The Importance of Code of Ethics in Nursing: Virtue Ethics and Beneficenc

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The Importance of Virtue Ethics and Beneficence in Nursing

It is often said that it takes a certain kind of person to become a nurse. They must be well-rounded, flexible, and ready for anything. A day in the life of a nurse is filled with critical thinking, tough conversations, moral dilemmas, and the selfless act of caring for others. Virtue ethics is a way of living that focuses on developing good character traits and always doing what the person believes to be good (Hursthouse, Pettigrove, 2018).

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Beneficence is the ethical principle of doing or producing good, performing acts of kindness and charity (Merriam-Webster, 2020). These ways of living are important in nursing, as well as in living a fulfilling life.

Ethical Theory

Virtue Ethics is a way of life that focuses on the character and quality of a person rather than the choices they make. It is not only a way of living but a feeling that a person has when they know they are doing good things. This is an important quality in a nurse. Nurses are constantly faced with difficult situations. They may have to deliver tough news to a patient or their family or diffuse a tense situation when a patient may be upset. It is important for nurses to stay calm and level-headed. They should diffuse the situation with patience, courage, and grace. This is a harmonious way of living that can be learned from observing others and practiced within.

Ethical Principle

Beneficence is the principle of doing good things for others, which is a common quality of a nurse. It can be assumed that one of the reasons someone would want to become a nurse is due to the fact they want to help others. Generally, nurses look out for the best interest of their patients. However, there may be instances where the nurse may feel they are doing good but not be doing what is best for the patient. An example of this could be an older patient who is in kidney failure. Naturally, the nurse would encourage the patient to start dialysis, although the patient may not feel they have the strength or desire to start dialysis. The nurse could be doing what they think is the good thing to do when it could be causing more stress to the patient.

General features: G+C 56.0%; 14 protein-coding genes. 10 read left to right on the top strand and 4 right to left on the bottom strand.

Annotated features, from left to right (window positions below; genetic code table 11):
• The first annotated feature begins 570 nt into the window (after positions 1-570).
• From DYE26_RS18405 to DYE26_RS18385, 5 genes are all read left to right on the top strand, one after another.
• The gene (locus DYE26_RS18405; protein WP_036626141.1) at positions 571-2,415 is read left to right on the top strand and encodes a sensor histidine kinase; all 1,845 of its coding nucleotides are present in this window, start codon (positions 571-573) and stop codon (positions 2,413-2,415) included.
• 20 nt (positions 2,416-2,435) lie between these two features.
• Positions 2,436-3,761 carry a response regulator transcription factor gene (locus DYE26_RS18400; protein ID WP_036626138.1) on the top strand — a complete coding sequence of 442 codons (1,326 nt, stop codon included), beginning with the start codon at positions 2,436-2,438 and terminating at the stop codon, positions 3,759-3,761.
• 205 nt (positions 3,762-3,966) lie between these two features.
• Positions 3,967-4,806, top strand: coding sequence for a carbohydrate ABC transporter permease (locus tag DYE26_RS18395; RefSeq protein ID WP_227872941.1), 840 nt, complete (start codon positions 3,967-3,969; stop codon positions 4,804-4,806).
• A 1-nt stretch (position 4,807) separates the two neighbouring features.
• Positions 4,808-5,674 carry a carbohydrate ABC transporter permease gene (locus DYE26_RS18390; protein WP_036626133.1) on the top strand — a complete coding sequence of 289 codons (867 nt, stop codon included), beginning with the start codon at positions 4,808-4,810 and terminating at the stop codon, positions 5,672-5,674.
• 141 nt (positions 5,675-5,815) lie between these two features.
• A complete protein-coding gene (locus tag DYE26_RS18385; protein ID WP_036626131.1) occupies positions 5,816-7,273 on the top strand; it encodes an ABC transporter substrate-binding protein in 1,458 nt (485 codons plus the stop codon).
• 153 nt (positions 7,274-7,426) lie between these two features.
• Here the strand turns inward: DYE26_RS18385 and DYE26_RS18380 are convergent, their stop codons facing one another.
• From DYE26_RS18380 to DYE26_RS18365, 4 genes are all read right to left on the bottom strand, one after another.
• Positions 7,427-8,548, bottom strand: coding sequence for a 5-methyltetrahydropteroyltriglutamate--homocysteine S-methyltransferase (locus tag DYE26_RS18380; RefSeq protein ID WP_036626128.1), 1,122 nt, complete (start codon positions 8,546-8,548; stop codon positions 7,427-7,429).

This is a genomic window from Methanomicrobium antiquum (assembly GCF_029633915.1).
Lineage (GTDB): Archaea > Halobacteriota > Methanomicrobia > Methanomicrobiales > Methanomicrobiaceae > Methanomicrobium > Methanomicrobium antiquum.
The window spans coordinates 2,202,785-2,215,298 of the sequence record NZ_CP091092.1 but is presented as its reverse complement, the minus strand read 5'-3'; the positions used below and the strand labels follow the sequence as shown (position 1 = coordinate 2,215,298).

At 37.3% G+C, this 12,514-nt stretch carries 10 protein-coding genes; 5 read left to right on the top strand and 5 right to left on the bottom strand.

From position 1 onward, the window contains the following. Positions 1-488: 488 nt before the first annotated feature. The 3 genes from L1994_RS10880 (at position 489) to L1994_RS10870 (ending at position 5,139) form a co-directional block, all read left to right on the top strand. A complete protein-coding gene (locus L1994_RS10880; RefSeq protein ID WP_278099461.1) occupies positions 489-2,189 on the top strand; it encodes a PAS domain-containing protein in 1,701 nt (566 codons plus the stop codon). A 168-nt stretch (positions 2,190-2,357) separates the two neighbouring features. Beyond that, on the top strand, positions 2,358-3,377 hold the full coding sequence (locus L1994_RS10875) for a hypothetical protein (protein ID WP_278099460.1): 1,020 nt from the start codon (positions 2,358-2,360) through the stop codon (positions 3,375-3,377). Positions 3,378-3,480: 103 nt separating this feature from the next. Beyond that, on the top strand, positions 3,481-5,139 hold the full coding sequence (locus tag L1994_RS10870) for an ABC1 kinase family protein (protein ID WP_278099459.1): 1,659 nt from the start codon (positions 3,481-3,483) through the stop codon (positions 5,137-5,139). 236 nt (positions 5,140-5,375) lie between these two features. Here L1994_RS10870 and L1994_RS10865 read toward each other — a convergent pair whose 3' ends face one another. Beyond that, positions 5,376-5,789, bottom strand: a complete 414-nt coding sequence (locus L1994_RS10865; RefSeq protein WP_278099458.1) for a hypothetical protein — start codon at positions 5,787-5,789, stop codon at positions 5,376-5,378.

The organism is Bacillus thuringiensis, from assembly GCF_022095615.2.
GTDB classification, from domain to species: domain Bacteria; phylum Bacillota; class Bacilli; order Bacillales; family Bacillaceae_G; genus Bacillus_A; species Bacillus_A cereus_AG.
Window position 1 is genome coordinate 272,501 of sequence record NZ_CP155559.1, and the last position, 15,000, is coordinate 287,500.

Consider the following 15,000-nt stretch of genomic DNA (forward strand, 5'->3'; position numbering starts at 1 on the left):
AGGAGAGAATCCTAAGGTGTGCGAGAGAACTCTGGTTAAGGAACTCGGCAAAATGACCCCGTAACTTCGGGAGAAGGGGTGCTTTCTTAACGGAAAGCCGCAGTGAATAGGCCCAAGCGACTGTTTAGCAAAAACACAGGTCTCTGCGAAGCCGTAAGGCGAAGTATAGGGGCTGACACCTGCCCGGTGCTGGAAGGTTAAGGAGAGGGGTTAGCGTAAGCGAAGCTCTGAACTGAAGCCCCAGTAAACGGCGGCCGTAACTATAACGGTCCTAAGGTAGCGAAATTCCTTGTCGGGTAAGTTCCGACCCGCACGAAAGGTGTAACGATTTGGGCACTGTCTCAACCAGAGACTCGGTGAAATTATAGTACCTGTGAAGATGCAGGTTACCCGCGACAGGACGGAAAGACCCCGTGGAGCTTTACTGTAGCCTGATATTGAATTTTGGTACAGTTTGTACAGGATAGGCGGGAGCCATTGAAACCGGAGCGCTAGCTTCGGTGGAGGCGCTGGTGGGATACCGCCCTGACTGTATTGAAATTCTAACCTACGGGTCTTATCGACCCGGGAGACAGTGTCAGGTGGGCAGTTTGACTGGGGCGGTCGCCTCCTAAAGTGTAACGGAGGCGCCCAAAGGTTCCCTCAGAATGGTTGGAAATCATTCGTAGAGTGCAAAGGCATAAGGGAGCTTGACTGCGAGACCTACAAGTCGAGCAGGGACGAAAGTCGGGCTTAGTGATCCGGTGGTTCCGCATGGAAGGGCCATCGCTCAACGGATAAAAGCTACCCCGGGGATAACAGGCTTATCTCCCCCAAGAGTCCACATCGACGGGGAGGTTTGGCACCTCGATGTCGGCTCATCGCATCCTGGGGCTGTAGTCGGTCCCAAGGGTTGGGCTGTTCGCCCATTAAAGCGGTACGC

Ethical Principles and Confidentiality

A large part of nursing is obtaining patients’ personal health information in order to help diagnose and achieve the best outcome for the patient. This information is confidential and should only be used and shared when communicating with other members of the healthcare team that will also be caring for the patient. These discussions should occur in a private area where it is unlikely the conversation will be overheard (Cheever, Hinkle, 2014. Pg.29), and the information relayed should be minimized to pertinent information only. A common situation that may arise is if the nurse and patient have a common acquaintance, say a neighbor or a friend. The acquaintance may ask the nurse how the patient is doing. Giving them information on the patient would compromise confidentiality. This would also compromise the ethical principle of autonomy, the patient’s right to make one’s own decisions because the patient did not consent for their information to be given to this person.

Application to Course Content

This course has discussed professional nursing organizations, the nurse’s role as a political advocate, the nurse as a learner and teacher, Quality and Safety Education for Nurses, and thoughts on caring. These are all important aspects of nursing, helping to create a well-balanced nurse. Involvement in these areas also enhances virtue, ethics, and beneficence. Virtue can be learned from watching others, emulating their behavior, and striving to find the perfect balance of kindness, courage, and patience. Caring is the basis of nursing; to be a caring person is to also act with beneficence.


It takes a well-rounded, caring person to be a good nurse. Virtue ethics is a perfect example of how a nurse should live their life and career. Also, living with beneficence, constantly doing good for others even in the toughest times. Not only doing what you think is good but what is best for the person you are caring for. Keeping pertinent medical information confidential, even from friends or family members. It is important for nurses to strive for that perfect balance in everything they are and everything they do. Always improve oneself and never settle for mediocrity in anything in life.

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The Importance of Code of Ethics in Nursing: Virtue Ethics and Beneficenc. (2023, Jun 15). Retrieved from